The Aspen-Pitkin County Housing Authority (APCHA) was at the forefront of creating affordable housing for the area resort workers. It was my uncle Harry Truscott who saw the need during his time on the Snowmass Planning Commission in the 1970s. He was a proponent for responsible development and was the founder of the Aspen Housing Authority, culminating in the building of several housing projects specifically for that purpose, among them Truscott Place, Truscott Phase 1 and Phase 2.

Not every community benefited from someone with that foresight and is now struggling to put housing options in place for workers. Some have housing authorities that have been buying or converting properties that are then sold at below-market rates, providing down payment or rental assistance to local buyers, placing deed restrictions on properties, and cash incentives like the South Lake Tahoe Lease to Locals program.

Other innovative ways are being considered in many areas, not just Colorado, including extra taxes on homes that are left vacant.

South Lake Tahoe

Since South Lake Tahoe had many aging motels and people turned to them for affordable housing, some have been upgraded to fall under the City’s Single Room Occupancy (SRO) program that creates a safer place to live longer-term. The City also created the Multi-Family Dwelling (MFD) Inspection Program meant to identify blighted and deteriorated housing stock and provide for the rehabilitation of housing that does not meet minimum building, housing, and property maintenance code standards.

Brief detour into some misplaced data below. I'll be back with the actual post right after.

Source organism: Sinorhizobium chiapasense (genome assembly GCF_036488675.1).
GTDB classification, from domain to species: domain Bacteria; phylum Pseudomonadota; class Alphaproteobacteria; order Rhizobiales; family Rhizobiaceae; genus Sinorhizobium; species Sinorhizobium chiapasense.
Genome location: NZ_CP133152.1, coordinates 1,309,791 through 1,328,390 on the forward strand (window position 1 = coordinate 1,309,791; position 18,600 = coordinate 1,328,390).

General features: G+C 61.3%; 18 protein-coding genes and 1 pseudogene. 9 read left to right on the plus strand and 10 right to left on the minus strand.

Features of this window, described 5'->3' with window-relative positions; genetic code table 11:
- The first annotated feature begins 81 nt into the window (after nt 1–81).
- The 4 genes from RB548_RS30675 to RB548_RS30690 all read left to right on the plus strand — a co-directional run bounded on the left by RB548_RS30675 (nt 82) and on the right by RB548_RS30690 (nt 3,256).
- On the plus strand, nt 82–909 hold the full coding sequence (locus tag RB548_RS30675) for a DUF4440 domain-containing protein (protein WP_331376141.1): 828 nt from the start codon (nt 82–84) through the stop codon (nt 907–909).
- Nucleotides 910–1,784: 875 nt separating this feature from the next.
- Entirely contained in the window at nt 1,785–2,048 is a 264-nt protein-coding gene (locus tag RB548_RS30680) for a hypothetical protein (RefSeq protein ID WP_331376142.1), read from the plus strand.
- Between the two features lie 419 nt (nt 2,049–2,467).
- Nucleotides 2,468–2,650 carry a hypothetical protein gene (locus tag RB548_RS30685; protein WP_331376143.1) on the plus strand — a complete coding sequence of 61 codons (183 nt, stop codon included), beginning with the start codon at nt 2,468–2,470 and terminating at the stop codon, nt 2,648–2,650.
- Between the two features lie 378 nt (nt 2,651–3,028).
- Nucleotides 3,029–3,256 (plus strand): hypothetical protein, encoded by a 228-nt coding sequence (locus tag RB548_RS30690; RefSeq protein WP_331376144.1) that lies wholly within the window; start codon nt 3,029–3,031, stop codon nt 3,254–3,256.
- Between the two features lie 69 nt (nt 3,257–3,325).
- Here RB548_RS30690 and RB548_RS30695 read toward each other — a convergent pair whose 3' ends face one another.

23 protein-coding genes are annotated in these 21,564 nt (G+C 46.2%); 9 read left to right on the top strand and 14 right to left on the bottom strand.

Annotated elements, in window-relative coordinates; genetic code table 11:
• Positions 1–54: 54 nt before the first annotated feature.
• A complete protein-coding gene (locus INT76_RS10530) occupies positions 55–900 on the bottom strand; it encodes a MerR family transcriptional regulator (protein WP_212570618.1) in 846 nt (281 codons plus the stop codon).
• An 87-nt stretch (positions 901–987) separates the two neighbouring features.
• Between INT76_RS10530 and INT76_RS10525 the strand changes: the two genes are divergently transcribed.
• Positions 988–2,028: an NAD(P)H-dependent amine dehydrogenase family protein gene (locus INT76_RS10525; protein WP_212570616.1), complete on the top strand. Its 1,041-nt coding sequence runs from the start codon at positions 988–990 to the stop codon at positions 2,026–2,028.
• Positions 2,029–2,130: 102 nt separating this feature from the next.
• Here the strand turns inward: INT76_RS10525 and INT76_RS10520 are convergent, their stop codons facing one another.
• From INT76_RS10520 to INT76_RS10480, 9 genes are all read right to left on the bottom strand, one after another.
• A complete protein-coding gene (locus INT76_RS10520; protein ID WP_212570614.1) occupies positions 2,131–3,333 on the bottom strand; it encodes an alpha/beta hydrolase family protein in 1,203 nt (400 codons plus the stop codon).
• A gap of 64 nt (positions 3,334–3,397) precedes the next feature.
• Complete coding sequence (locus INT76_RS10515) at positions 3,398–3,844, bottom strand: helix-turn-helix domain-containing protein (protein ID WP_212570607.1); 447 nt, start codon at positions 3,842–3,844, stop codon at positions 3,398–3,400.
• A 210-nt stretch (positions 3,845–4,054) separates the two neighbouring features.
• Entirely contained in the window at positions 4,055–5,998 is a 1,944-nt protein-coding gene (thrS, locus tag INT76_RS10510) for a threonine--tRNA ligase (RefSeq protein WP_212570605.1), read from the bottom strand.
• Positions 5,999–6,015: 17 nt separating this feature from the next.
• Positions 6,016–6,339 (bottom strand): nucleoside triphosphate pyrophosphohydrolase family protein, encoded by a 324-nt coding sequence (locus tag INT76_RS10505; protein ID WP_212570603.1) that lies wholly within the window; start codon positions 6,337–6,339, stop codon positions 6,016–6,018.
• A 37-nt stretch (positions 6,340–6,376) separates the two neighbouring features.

Current affordable housing apartments:

The Aspens at South Lake Tahoe – 47 units of family affordable housing for low- and very low-income households
Evergreen Apartments – 26 units of family affordable housing for low- and very low-income households
Kelly Ridge – 32 units of affordable senior housing for very low-income persons 62 years and older
Sierra Garden Apartments – 75 units of family affordable housing for low- and very low-income persons
Sky Forest Acres – 18-unit housing project for very low-income persons with disabilities
Tahoe Pines Apartments – 28 units of family affordable housing for low- and very low-income persons
Tahoe Senior Plaza – 44 units of senior housing for very low-income persons 62 years and older
Tahoe Valley Townhomes – 70 units of family housing for low- and very low-income persons

On the Nevada side of the South Shore, Douglas County has the following places for affordable housing:

Lake Vista I, II & Meadowbrook are affordable apartment communities in Stateline, Nev.